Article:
Hello, I’m Kelly, maker of many things, educator, mumma of 4, and lover of nature and sustainable living.

I started Ecosophy Sustainable Arts after realizing that regular creative practice is an absolute essential in my life, an enjoyable, fulfilling and restorative distraction, the closest I could get to meaningful meditation. 

I found that the more I paid attention, the clearer the benefits became, and this is what I want to share.

Sustainability forms the foundation of everything I do in my mission to share the benefits of regular creative practice. I want to make it easy for YOU to get creative using sustainable materials and processes.

The Story

I come from a family of artists and creatives. Our homes and conversations have always been filled with various creative projects, arts and craft materials and pieces of work in progress. This is our family norm, so when I started high school, my version of rebellion was to suppress my creativity to firmly focus on academic achievement. My creativity was only allowed to emerge as a side hustle to support my studies, and so I sold handmade gemstone jewellery in my senior years of high school and recycled, handmade paper products at university.

Three university degrees and two babies later, my creative urges could no longer be suppressed. I had, over the years, made a little jewellery, a little paper and had halfheartedly attempted to knit a baby blanket through my first pregnancy, but now, I found that I craved the tactile experience of making something with my hands, and as I did, that being creative was an antidote to both mummy burnout and post- work brain fatigue. I had transitioned from teaching languages to working as an academic literacy lecturer and learning coach, and found that I desperately needed something to help me wind down after a big day at work. Using my hands to create was a powerful way to calm my busy mind.

In the years that followed, I got back into paper making, started machine sewing and hand stitching with upcycled materials (mostly denim and 70s floral sheets – IYKYK), and wove wreaths and baskets from vines growing on our property. After my 4th baby was born, I was introduced to coiling with raffia, and processing and twining with banana fibre, which led to hours and hours of research and experimentation in sustainably dyeing these fibres. I quickly became obsessed, as I realized that these materials and processes were relatively mess free, easy to stop and start and transportable enough to do anywhere. I found I could weave on the couch with the kids, in the car, at the beach, at soccer, at ballet rehearsal, even in bed and it became the perfectly fulfilling and restorative creative practice to fit into a busy kid and work filled schedule.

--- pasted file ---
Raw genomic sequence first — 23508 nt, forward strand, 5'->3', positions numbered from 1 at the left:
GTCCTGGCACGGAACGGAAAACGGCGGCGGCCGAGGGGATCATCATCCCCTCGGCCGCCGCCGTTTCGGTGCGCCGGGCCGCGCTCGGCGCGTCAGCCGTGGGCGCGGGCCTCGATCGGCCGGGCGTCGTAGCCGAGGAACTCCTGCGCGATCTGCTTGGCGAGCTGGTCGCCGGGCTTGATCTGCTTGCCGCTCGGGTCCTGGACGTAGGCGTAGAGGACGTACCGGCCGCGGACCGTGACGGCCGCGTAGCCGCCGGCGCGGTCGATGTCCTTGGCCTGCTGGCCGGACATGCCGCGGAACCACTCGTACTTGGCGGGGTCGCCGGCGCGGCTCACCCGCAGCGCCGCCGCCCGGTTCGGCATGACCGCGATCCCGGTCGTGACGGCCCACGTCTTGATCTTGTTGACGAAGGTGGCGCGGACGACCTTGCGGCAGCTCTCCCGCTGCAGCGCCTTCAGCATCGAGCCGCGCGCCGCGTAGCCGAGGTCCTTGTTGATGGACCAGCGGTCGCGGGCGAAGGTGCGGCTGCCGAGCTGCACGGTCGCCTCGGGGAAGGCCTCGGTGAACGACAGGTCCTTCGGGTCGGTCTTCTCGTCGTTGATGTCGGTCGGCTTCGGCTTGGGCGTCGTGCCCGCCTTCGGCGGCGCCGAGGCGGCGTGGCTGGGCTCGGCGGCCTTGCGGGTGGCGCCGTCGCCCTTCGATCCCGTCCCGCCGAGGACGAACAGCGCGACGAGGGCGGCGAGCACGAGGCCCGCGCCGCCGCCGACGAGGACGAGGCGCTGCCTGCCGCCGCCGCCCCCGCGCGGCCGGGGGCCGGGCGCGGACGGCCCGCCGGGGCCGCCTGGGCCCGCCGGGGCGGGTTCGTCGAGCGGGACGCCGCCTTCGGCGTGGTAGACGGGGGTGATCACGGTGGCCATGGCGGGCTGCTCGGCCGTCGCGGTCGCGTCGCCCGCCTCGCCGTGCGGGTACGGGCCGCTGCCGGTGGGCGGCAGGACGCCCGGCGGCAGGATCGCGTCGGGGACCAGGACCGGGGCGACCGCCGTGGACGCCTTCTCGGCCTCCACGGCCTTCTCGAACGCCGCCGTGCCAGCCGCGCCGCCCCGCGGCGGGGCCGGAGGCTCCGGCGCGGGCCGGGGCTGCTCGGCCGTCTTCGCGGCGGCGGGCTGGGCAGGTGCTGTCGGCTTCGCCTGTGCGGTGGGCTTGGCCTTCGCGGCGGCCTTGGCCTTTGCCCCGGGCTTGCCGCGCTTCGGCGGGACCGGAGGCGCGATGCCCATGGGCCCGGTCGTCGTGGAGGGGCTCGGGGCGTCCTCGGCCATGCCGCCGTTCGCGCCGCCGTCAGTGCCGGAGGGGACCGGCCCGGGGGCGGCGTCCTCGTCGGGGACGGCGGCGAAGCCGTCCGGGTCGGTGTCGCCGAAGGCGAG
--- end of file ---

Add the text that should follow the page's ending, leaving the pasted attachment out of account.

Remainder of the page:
It was when the Covid lockdowns hit that I really discovered just how powerful a few moments of coiling and stitching could be in relieving my brain fatigue, helping me to process complicated information when feeling overwhelmed and in turn, increasing my productivity. At the time, I was a single mum and work days were spent juggling 3 kids now schooling at home, with facilitating online student consultations and workshops. I regularly felt like my brain might explode and found that whenever I had a few minutes to spare, taking the time to slow and weave was incredibly powerful in enabling me to keep calm and carry on.

As I now embark on this new chapter, I am excited to combine my 25+ years of professional experience as an educator with my personal experience as a creative; to teach, inspire and encourage others to explore and benefit from their own creativity. I would like to acknowledge and thank those who have inspired me and taught me, and those from whom I will continue to learn. My very first and most important teachers are my family. My mum Lynn, art teacher, ceramicist, woodworker, sewer, painter, beading fiend and all-round could-make-anything, incredibly creative person. My dad, Hans, multi-talented but mostly remembered for his oil paintings, charcoal sketches, etchings and beautiful handwriting. My sister, Louise, my very first weaving teacher, inspirational art therapist and multidisciplinary artist whose paintings, drawings and fibre arts continue to inspire. My grandfather Ronald, whose creativity and skill in carpentry and sign writing was something I didn’t quite realise until after it was too late to ask questions. A very big thank you to all whose workshops I’ve attended, Instagram accounts I stalked and books I have read. In particular, the lovely Katherine, for teaching me all about handling fabrics, following patterns and machine stitching – I absolutely loved our Japanese/sewing lesson swaps; Ellie Beck for first introducing me to coiling with raffia; Helle Jorgensen, whose workshop taught me how to process banana fibre; the incredible Samorn Sanixay for a jam packed botanical dyeing workshop and for the many subsequent online chats and spontaneous telephone conversations to help with my daughter’s major work; Zimmi Forest, whose workshop introduced new basketry techniques and the beautiful Jugan Dandii weavers who introduced First Nations weaving techniques using Lomandra. I am excited to continue to learn and determined to share what I know in the most accessible ways possible.

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